Indiana University Robert H. McKinney School of Law professor Fran Quigley described the Indiana method as a “cheap, easy, fast first step” rather than being a “difficult last resort.” Landlords have little incentive to try to avoid evicting because they are not being ordered into mediation with their tenants and they can get possession in a matter of weeks.
Moreover, in the bifurcated hearing, tenants are often not allowed to present a defense when the judge is considering the petition for eviction.
“It is true that most eviction court judges in the state of Indiana will only look to the rent payment question when it comes to possession.” Quigley said. “But in my opinion, that is not a correct interpretation of Indiana law. In my opinion, those tenants should be allowed to present evidence of habitability, of warranties being breached by the landlord as justification for nonpayment.”
When Myers started getting into a financial squeeze, she tried to get help. She applied for emergency rental assistance, and she knocked on the doors of churches and social services agencies. Repeatedly denied, she concluded, “Everybody’s depleted of funds. Everybody’s tapped out.”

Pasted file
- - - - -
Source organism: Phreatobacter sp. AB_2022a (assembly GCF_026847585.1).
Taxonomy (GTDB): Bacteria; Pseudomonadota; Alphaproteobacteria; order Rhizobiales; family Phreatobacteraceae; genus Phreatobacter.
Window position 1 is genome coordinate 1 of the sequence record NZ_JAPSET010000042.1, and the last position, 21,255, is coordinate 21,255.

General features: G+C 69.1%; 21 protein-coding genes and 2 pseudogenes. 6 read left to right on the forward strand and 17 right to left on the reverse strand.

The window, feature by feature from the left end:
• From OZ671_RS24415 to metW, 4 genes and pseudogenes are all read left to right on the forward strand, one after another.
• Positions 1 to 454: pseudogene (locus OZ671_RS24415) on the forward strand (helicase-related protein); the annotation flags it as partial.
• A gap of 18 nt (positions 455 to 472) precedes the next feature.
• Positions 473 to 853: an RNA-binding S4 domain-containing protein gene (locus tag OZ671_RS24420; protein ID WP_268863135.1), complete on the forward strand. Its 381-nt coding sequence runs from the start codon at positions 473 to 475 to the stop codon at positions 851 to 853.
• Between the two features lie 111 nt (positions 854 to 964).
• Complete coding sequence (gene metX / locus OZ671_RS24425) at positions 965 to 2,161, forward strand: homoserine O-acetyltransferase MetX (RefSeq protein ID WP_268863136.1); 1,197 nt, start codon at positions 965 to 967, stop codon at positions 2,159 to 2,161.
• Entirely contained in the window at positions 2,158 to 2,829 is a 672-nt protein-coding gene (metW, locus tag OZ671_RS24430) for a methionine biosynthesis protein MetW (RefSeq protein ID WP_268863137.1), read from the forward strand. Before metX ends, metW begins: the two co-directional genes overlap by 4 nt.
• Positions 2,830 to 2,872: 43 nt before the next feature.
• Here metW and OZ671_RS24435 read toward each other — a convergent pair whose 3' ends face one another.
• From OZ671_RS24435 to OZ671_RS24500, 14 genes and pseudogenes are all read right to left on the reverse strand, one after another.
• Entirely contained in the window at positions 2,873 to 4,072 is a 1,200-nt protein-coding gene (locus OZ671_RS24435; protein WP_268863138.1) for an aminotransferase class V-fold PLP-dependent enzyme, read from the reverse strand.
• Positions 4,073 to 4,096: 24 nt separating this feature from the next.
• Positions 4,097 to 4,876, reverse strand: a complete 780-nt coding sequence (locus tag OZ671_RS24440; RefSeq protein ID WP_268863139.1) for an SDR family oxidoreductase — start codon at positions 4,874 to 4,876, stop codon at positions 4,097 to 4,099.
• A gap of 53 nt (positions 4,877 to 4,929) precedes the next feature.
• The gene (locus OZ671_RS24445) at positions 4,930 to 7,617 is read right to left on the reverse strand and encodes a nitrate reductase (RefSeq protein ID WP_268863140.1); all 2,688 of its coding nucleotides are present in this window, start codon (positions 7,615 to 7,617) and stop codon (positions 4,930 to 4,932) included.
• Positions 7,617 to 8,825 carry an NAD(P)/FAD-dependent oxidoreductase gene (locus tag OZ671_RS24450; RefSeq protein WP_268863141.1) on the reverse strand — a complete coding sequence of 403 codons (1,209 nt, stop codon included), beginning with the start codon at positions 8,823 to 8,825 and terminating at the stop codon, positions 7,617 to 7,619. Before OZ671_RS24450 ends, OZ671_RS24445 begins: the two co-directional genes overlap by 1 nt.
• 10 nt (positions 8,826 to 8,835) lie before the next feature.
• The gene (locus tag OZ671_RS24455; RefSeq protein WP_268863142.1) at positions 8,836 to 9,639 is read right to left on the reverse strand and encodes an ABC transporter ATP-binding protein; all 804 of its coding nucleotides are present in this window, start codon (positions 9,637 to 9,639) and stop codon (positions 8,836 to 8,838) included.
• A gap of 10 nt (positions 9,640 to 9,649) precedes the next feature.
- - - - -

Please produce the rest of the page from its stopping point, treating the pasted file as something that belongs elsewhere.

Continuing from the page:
However, the reality is Indiana has a large pot of federal dollars to aid renters. The Hoosier State was appropriated about $400 million to cover up to 12 months of back rent as well as three months of future rent.
Myers’ confusion is common, with many vulnerable households unaware the assistance is available.
Andrew Bradley, policy director for Prosperity Indiana, attributed the problem to messaging. The rental help has not been broadcast on social media, billboards or Gov. Eric Holcomb’s twitter feed like the announcements of company openings and programs to assist businesses, Bradley said.